Friday, 14 December 2018

Love, Simon (2018) - Movie Review’m quite thankful that I grew up in the generation that I did. One where not being straight isn’t seen as much as a taboo as it once was. Oh sure, discrimination persists as it does for pretty much anything that isn’t the norm, but when I came out as bisexual at my high school formal (in response to a gay joke, no less), words cannot express how happy I was that went over as well as it did. It remains one of my few memories from that time that I wholeheartedly cherish.

But even with that said, no matter how much acceptance there is in society for such things, it still feels like a secret that needs to be divulged. "Coming out" is still treated as more of an event than anything to do with heterosexuality, and at a time like high school where one is still trying to figure out what their identity even is, that event can feel terrifying. Even when dealing with people who you know in your heart of hearts would welcome it.

It is this dynamic that gives this film, a coming-of-age story that gives Nick Robinson a romance worth being involved in for a change, a rather uncomfortable normalcy. We are shown a school that shows both acceptance for being gay and the odd try-hards who just see that as worth making fun of. But when the titular Simon learns that someone else at his school is still closeted, the resulting conversations and budding romance has an uncanny intimacy to it. It feels genuine, more so than an awful lot of romances on film this year, and it’s not treated as if they’re fighting against societal norms in their decision to keep things a secret. Rather, it’s because they’re still struggling with the news themselves.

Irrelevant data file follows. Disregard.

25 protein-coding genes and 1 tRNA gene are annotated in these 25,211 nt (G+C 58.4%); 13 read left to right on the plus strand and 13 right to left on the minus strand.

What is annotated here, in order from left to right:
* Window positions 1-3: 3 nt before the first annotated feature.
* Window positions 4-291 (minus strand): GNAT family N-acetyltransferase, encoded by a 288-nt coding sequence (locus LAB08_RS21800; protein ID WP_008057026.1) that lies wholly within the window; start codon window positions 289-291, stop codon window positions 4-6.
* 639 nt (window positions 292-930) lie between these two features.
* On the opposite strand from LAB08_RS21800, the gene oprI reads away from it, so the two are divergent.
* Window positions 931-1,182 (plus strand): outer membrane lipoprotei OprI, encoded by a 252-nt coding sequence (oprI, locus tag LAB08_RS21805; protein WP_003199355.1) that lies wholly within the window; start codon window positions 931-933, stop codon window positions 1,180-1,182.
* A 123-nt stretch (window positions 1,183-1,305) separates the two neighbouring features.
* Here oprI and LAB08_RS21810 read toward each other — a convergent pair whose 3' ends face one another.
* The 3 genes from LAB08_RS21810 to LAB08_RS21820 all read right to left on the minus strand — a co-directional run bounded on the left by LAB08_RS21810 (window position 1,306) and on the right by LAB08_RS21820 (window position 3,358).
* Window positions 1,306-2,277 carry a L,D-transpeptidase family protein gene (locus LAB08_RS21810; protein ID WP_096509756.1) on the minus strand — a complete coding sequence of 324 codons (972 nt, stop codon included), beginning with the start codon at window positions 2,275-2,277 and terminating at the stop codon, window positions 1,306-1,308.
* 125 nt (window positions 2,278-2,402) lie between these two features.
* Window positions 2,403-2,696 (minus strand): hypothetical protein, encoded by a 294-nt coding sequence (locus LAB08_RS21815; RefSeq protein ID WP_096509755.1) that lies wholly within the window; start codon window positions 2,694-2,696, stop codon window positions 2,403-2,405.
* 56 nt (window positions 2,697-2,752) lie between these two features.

As much as I want to lambast this film purely for the inclusion of Martin, the epitome of all things naively vile about straight society who brings some serious unwelcome awkwardness to the proceedings, even his inclusion builds on the film’s main notions regarding being gay. The fact that it’s a decision that the person themselves has to come to regarding coming out, juggled with the usual apprehension about being one’s self that comes with the act of growing up, is treated as something personal and, more importantly, not anyone else’s business unless that person decides to announce it.

But like any secret, keeping it a secret usually involves building more secrets on top of it. Whatever the reason may be, even if they are founded like with Simon’s own apprehensions, keeping such a core aspect of one’s identity a secret can mean having to become someone else entirely to hide it. And you may not like who that person is, even more so than the idea of being shunned for revealing your true self. It’s a look at aspects of personal and sexual identity that makes for an occasionally cringey (mostly whenever Martin is on-screen) but mainly heartfelt look at what it’s like to live amongst the homo-sapien agenda.

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